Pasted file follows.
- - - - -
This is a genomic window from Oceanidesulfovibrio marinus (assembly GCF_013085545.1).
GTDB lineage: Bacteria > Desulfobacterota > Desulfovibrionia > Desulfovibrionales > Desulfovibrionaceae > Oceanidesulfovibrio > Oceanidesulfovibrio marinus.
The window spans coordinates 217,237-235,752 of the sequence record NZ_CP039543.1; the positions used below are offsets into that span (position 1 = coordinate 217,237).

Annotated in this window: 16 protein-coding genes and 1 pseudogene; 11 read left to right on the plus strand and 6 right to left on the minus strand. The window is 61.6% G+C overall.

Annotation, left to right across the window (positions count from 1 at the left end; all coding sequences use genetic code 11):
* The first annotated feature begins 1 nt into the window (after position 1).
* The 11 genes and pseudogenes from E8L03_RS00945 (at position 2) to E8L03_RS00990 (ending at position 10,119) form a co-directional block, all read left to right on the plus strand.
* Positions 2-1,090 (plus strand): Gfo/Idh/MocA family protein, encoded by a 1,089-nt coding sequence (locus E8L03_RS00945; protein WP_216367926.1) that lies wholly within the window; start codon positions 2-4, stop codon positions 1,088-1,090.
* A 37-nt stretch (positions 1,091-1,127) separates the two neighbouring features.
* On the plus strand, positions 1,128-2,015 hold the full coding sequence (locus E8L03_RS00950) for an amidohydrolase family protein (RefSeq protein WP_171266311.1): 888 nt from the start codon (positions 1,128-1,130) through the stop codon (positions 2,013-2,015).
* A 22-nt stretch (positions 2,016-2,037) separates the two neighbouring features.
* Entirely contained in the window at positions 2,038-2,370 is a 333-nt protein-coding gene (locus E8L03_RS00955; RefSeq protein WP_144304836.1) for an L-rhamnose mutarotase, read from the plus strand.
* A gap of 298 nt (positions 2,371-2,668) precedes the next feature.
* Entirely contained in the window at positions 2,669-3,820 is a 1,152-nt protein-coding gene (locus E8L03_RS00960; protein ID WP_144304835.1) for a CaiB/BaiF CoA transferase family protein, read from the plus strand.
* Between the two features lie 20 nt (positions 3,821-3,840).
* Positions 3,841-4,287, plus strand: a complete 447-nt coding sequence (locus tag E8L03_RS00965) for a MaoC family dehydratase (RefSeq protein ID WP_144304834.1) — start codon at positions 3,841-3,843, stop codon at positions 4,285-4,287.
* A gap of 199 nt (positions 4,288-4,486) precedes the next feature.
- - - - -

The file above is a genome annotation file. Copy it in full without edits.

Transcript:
This is a genomic window from Oceanidesulfovibrio marinus (assembly GCF_013085545.1).
GTDB lineage: Bacteria > Desulfobacterota > Desulfovibrionia > Desulfovibrionales > Desulfovibrionaceae > Oceanidesulfovibrio > Oceanidesulfovibrio marinus.
The window spans coordinates 217,237-235,752 of the sequence record NZ_CP039543.1; the positions used below are offsets into that span (position 1 = coordinate 217,237).

Annotated in this window: 16 protein-coding genes and 1 pseudogene; 11 read left to right on the plus strand and 6 right to left on the minus strand. The window is 61.6% G+C overall.

Annotation, left to right across the window (positions count from 1 at the left end; all coding sequences use genetic code 11):
* The first annotated feature begins 1 nt into the window (after position 1).
* The 11 genes and pseudogenes from E8L03_RS00945 (at position 2) to E8L03_RS00990 (ending at position 10,119) form a co-directional block, all read left to right on the plus strand.
* Positions 2-1,090 (plus strand): Gfo/Idh/MocA family protein, encoded by a 1,089-nt coding sequence (locus E8L03_RS00945; protein WP_216367926.1) that lies wholly within the window; start codon positions 2-4, stop codon positions 1,088-1,090.
* A 37-nt stretch (positions 1,091-1,127) separates the two neighbouring features.
* On the plus strand, positions 1,128-2,015 hold the full coding sequence (locus E8L03_RS00950) for an amidohydrolase family protein (RefSeq protein WP_171266311.1): 888 nt from the start codon (positions 1,128-1,130) through the stop codon (positions 2,013-2,015).
* A 22-nt stretch (positions 2,016-2,037) separates the two neighbouring features.
* Entirely contained in the window at positions 2,038-2,370 is a 333-nt protein-coding gene (locus E8L03_RS00955; RefSeq protein WP_144304836.1) for an L-rhamnose mutarotase, read from the plus strand.
* A gap of 298 nt (positions 2,371-2,668) precedes the next feature.
* Entirely contained in the window at positions 2,669-3,820 is a 1,152-nt protein-coding gene (locus E8L03_RS00960; protein ID WP_144304835.1) for a CaiB/BaiF CoA transferase family protein, read from the plus strand.
* Between the two features lie 20 nt (positions 3,821-3,840).
* Positions 3,841-4,287, plus strand: a complete 447-nt coding sequence (locus tag E8L03_RS00965) for a MaoC family dehydratase (RefSeq protein ID WP_144304834.1) — start codon at positions 3,841-3,843, stop codon at positions 4,285-4,287.
* A gap of 199 nt (positions 4,288-4,486) precedes the next feature.